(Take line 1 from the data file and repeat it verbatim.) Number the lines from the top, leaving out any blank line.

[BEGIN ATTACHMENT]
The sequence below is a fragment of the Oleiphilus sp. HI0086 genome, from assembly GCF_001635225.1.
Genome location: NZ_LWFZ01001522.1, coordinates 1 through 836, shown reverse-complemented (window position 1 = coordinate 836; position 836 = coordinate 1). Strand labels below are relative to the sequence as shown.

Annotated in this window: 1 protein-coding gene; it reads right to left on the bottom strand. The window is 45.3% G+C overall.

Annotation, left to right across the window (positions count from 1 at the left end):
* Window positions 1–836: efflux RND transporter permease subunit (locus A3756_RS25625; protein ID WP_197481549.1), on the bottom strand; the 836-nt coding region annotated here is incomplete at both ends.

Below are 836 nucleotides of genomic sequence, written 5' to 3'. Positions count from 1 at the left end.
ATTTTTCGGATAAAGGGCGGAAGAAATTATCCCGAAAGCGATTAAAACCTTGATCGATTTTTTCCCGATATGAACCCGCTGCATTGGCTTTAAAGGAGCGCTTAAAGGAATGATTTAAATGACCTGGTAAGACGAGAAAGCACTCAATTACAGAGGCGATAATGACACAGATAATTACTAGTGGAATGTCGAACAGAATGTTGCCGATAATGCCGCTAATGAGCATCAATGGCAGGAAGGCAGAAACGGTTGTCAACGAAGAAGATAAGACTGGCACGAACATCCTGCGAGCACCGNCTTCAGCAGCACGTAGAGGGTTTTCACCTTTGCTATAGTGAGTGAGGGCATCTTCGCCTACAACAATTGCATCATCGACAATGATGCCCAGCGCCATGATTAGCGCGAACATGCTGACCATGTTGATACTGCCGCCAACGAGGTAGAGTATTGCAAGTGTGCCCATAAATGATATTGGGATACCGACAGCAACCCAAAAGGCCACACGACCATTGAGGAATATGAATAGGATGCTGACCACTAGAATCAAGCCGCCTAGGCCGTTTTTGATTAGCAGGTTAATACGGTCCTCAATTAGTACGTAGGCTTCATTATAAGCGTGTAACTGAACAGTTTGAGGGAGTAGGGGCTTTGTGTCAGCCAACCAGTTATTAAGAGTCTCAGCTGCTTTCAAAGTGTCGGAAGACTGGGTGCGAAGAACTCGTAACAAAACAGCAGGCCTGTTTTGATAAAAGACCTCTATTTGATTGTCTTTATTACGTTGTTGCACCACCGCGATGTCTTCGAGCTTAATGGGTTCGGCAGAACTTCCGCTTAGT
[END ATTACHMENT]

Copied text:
The sequence below is a fragment of the Oleiphilus sp. HI0086 genome, from assembly GCF_001635225.1.